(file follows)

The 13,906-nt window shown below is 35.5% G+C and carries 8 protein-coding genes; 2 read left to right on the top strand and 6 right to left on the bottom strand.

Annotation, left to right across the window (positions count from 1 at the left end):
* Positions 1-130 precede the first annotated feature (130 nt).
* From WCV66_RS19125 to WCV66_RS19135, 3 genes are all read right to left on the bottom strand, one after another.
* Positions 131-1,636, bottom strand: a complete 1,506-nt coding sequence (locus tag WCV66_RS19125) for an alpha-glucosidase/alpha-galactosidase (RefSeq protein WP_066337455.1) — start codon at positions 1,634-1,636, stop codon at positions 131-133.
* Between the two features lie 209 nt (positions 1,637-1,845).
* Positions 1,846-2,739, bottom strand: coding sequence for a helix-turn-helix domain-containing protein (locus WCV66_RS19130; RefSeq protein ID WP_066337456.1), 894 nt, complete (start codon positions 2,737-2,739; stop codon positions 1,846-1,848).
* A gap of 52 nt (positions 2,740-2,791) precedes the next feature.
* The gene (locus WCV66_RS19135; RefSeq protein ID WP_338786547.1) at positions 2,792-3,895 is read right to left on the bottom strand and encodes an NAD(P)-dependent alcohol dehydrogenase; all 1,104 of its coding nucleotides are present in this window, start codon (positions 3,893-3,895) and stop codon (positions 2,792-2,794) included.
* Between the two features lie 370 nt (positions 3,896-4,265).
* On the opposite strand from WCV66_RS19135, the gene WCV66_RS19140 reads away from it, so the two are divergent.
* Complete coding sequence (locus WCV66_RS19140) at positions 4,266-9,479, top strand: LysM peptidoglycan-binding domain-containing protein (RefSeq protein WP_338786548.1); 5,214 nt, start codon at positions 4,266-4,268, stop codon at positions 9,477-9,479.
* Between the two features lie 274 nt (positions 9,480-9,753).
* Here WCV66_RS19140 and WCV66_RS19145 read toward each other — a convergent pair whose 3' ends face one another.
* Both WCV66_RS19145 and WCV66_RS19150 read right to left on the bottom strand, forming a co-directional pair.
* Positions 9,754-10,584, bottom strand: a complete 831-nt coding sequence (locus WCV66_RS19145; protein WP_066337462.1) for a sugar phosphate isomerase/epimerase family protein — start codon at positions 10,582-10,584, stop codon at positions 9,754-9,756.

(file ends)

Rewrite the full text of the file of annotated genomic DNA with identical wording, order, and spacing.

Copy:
The 13,906-nt window shown below is 35.5% G+C and carries 8 protein-coding genes; 2 read left to right on the top strand and 6 right to left on the bottom strand.

Annotation, left to right across the window (positions count from 1 at the left end):
* Positions 1-130 precede the first annotated feature (130 nt).
* From WCV66_RS19125 to WCV66_RS19135, 3 genes are all read right to left on the bottom strand, one after another.
* Positions 131-1,636, bottom strand: a complete 1,506-nt coding sequence (locus tag WCV66_RS19125) for an alpha-glucosidase/alpha-galactosidase (RefSeq protein WP_066337455.1) — start codon at positions 1,634-1,636, stop codon at positions 131-133.
* Between the two features lie 209 nt (positions 1,637-1,845).
* Positions 1,846-2,739, bottom strand: coding sequence for a helix-turn-helix domain-containing protein (locus WCV66_RS19130; RefSeq protein ID WP_066337456.1), 894 nt, complete (start codon positions 2,737-2,739; stop codon positions 1,846-1,848).
* A gap of 52 nt (positions 2,740-2,791) precedes the next feature.
* The gene (locus WCV66_RS19135; RefSeq protein ID WP_338786547.1) at positions 2,792-3,895 is read right to left on the bottom strand and encodes an NAD(P)-dependent alcohol dehydrogenase; all 1,104 of its coding nucleotides are present in this window, start codon (positions 3,893-3,895) and stop codon (positions 2,792-2,794) included.
* Between the two features lie 370 nt (positions 3,896-4,265).
* On the opposite strand from WCV66_RS19135, the gene WCV66_RS19140 reads away from it, so the two are divergent.
* Complete coding sequence (locus WCV66_RS19140) at positions 4,266-9,479, top strand: LysM peptidoglycan-binding domain-containing protein (RefSeq protein WP_338786548.1); 5,214 nt, start codon at positions 4,266-4,268, stop codon at positions 9,477-9,479.
* Between the two features lie 274 nt (positions 9,480-9,753).
* Here WCV66_RS19140 and WCV66_RS19145 read toward each other — a convergent pair whose 3' ends face one another.
* Both WCV66_RS19145 and WCV66_RS19150 read right to left on the bottom strand, forming a co-directional pair.
* Positions 9,754-10,584, bottom strand: a complete 831-nt coding sequence (locus WCV66_RS19145; protein WP_066337462.1) for a sugar phosphate isomerase/epimerase family protein — start codon at positions 10,582-10,584, stop codon at positions 9,754-9,756.